This chapter focuses on the phenomena associated waves on bodies of water (oceans, lakes, etc.)
In oceanography, waves are:
• Short-term changes in sea level.
• A wave is energy moving through water.
Waves are generated by a disturbing force - something that transmits energy into a fluid medium (such as wind blowing on water). A pebble hitting a puddle generates a splash that creates ripples (tiny waves) that propagate away from the source (Figure 10.2). The ripples grow smaller as they move away from the splash (source) until they diffuse away with increasing distance, or when it encounters the edge of the puddle.
Wind is the disturbing force for waves in the ocean and large bodies of water. Waves are also generated by earthquakes, landslides, and volcanic eruptions (producing tsunamis), and tides are produced by gravitational interactions between the Earth, Moon and Sun.
Types of waves
|• Height = range from small ripples up to 60 feet (sometimes higher)
• Speed = 10 – 75 mph
• Periods = 5 – 25 sec.
|• Height = open ocean less than 2 feet;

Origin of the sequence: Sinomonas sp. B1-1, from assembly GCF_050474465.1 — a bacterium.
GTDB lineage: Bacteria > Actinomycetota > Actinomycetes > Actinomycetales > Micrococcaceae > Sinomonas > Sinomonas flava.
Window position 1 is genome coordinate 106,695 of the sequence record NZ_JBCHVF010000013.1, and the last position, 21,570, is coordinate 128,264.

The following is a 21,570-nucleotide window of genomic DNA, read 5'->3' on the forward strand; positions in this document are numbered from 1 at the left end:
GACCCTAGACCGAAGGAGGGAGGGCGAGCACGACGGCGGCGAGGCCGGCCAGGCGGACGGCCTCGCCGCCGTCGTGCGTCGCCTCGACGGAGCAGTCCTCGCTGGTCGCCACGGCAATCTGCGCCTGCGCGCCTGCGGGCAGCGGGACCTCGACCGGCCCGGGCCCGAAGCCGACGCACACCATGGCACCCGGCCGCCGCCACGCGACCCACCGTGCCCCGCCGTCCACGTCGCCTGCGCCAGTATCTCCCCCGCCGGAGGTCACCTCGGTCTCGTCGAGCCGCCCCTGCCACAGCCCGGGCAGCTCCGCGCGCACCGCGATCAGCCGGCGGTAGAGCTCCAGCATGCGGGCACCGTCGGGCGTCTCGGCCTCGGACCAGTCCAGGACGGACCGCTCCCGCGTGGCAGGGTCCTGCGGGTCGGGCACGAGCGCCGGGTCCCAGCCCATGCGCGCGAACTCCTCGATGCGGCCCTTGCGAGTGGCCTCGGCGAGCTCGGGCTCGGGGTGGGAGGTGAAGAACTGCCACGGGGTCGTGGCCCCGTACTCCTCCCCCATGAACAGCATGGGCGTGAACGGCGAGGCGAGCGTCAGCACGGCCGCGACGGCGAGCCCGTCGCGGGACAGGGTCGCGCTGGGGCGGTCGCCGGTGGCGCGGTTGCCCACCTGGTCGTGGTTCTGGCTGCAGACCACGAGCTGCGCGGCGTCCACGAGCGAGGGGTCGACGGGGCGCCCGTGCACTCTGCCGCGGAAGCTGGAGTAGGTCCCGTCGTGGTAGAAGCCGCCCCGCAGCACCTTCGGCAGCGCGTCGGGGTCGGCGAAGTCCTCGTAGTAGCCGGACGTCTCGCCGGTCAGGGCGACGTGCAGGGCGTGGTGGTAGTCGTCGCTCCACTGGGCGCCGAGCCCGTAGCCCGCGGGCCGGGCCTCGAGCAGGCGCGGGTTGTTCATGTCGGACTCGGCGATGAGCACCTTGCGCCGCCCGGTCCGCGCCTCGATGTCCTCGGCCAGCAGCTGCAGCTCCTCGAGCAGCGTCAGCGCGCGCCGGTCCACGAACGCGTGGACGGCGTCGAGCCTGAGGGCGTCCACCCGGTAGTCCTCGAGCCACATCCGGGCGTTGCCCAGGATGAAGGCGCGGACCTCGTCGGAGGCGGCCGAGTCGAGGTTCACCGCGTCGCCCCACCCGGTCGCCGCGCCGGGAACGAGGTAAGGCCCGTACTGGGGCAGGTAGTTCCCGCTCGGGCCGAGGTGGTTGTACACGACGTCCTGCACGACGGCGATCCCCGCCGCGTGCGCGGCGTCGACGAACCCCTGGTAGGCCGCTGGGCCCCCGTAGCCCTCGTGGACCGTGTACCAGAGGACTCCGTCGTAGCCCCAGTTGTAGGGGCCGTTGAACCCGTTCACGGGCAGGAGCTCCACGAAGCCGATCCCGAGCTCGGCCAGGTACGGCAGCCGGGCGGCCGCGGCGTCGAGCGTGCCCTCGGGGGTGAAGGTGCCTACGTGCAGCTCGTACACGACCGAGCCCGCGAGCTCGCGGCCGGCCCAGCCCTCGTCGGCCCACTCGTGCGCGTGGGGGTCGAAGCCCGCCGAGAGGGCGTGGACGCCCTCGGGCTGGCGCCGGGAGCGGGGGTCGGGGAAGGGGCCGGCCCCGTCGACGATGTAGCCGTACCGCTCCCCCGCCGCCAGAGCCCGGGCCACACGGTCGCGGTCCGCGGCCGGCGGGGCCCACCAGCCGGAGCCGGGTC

-- onshore up to 300 feet
• Speed = jetliner speeds 400-500 mph
• Wavelength = 100’s of kilometers
• Periods = minutes
|Height = up to 50 feet plus
Period 12 ½ to 25 hours
(discussed in Chapter 10)
See: BIGGEST WAVE in the World surfed 100ft at Carlos Burle Portugal (YouTube video)
Terms Used To Describe Waves
- Crest - the highest part of a passing linear wave
- Trough - the lowest part of a passing linear wave
|- Wavelength (L)||= Distance between waves|
|- Period (T)||= Time between passing waves|
|- Height (h)||= Height from crest to trough (same meaning as amplitude)|
|- Water depth (d)||= Average water depth - determines wave behavior|
Characteristics of Waves
Ocean waves are created by wind blowing over water. The distance between two wave crests or two wave troughs is called the wavelength. Wave height is the vertical distance between the highest (crest) and lowest (trough) parts of a wave. (Figure 10.3). Wave period is the time interval between passing wave crests (completing one cycle) and are measured as wave crests pass a stationary point (such as waves passing a buoy or pole on a pier)(Figure 10.4).